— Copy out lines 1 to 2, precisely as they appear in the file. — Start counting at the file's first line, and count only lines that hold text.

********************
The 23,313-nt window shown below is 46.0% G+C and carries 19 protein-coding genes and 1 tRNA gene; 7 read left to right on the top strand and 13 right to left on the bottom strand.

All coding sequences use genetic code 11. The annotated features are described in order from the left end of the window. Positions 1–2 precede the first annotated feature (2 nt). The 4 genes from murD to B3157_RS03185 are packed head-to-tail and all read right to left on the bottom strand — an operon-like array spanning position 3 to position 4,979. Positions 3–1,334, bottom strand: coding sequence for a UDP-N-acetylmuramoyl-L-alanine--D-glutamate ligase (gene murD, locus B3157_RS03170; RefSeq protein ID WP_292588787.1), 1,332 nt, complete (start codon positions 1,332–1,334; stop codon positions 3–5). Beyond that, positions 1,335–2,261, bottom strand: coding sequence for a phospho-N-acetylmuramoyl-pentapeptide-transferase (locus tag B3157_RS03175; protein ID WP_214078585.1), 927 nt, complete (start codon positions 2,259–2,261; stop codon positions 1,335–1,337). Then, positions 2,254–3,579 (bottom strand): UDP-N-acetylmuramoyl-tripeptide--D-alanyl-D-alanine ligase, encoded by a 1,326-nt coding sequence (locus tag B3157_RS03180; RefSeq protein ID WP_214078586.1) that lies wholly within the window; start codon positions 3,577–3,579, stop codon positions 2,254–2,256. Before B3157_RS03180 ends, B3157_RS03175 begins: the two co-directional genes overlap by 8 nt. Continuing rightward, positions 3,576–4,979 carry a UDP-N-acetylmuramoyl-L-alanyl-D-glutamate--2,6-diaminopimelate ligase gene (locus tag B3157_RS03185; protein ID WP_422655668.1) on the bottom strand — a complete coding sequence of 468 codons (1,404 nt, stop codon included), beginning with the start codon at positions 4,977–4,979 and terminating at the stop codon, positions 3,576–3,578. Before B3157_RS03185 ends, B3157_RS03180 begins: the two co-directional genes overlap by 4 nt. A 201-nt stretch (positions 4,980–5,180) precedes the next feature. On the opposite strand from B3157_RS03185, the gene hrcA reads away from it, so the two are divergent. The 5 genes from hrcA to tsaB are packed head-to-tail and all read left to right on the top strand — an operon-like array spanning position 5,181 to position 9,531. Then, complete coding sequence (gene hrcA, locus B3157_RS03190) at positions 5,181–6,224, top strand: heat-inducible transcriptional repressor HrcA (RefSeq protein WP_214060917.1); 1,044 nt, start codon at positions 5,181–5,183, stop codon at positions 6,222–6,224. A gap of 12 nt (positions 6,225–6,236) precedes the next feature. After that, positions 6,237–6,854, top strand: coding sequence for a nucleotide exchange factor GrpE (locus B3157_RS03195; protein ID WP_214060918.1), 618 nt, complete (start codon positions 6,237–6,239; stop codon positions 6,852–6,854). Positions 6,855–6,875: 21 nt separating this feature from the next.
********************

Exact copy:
The 23,313-nt window shown below is 46.0% G+C and carries 19 protein-coding genes and 1 tRNA gene; 7 read left to right on the top strand and 13 right to left on the bottom strand.

All coding sequences use genetic code 11. The annotated features are described in order from the left end of the window. Positions 1–2 precede the first annotated feature (2 nt). The 4 genes from murD to B3157_RS03185 are packed head-to-tail and all read right to left on the bottom strand — an operon-like array spanning position 3 to position 4,979. Positions 3–1,334, bottom strand: coding sequence for a UDP-N-acetylmuramoyl-L-alanine--D-glutamate ligase (gene murD, locus B3157_RS03170; RefSeq protein ID WP_292588787.1), 1,332 nt, complete (start codon positions 1,332–1,334; stop codon positions 3–5). Beyond that, positions 1,335–2,261, bottom strand: coding sequence for a phospho-N-acetylmuramoyl-pentapeptide-transferase (locus tag B3157_RS03175; protein ID WP_214078585.1), 927 nt, complete (start codon positions 2,259–2,261; stop codon positions 1,335–1,337). Then, positions 2,254–3,579 (bottom strand): UDP-N-acetylmuramoyl-tripeptide--D-alanyl-D-alanine ligase, encoded by a 1,326-nt coding sequence (locus tag B3157_RS03180; RefSeq protein ID WP_214078586.1) that lies wholly within the window; start codon positions 3,577–3,579, stop codon positions 2,254–2,256. Before B3157_RS03180 ends, B3157_RS03175 begins: the two co-directional genes overlap by 8 nt. Continuing rightward, positions 3,576–4,979 carry a UDP-N-acetylmuramoyl-L-alanyl-D-glutamate--2,6-diaminopimelate ligase gene (locus tag B3157_RS03185; protein ID WP_422655668.1) on the bottom strand — a complete coding sequence of 468 codons (1,404 nt, stop codon included), beginning with the start codon at positions 4,977–4,979 and terminating at the stop codon, positions 3,576–3,578. Before B3157_RS03185 ends, B3157_RS03180 begins: the two co-directional genes overlap by 4 nt. A 201-nt stretch (positions 4,980–5,180) precedes the next feature. On the opposite strand from B3157_RS03185, the gene hrcA reads away from it, so the two are divergent. The 5 genes from hrcA to tsaB are packed head-to-tail and all read left to right on the top strand — an operon-like array spanning position 5,181 to position 9,531. Then, complete coding sequence (gene hrcA, locus B3157_RS03190) at positions 5,181–6,224, top strand: heat-inducible transcriptional repressor HrcA (RefSeq protein WP_214060917.1); 1,044 nt, start codon at positions 5,181–5,183, stop codon at positions 6,222–6,224. A gap of 12 nt (positions 6,225–6,236) precedes the next feature. After that, positions 6,237–6,854, top strand: coding sequence for a nucleotide exchange factor GrpE (locus B3157_RS03195; protein ID WP_214060918.1), 618 nt, complete (start codon positions 6,237–6,239; stop codon positions 6,852–6,854). Positions 6,855–6,875: 21 nt separating this feature from the next.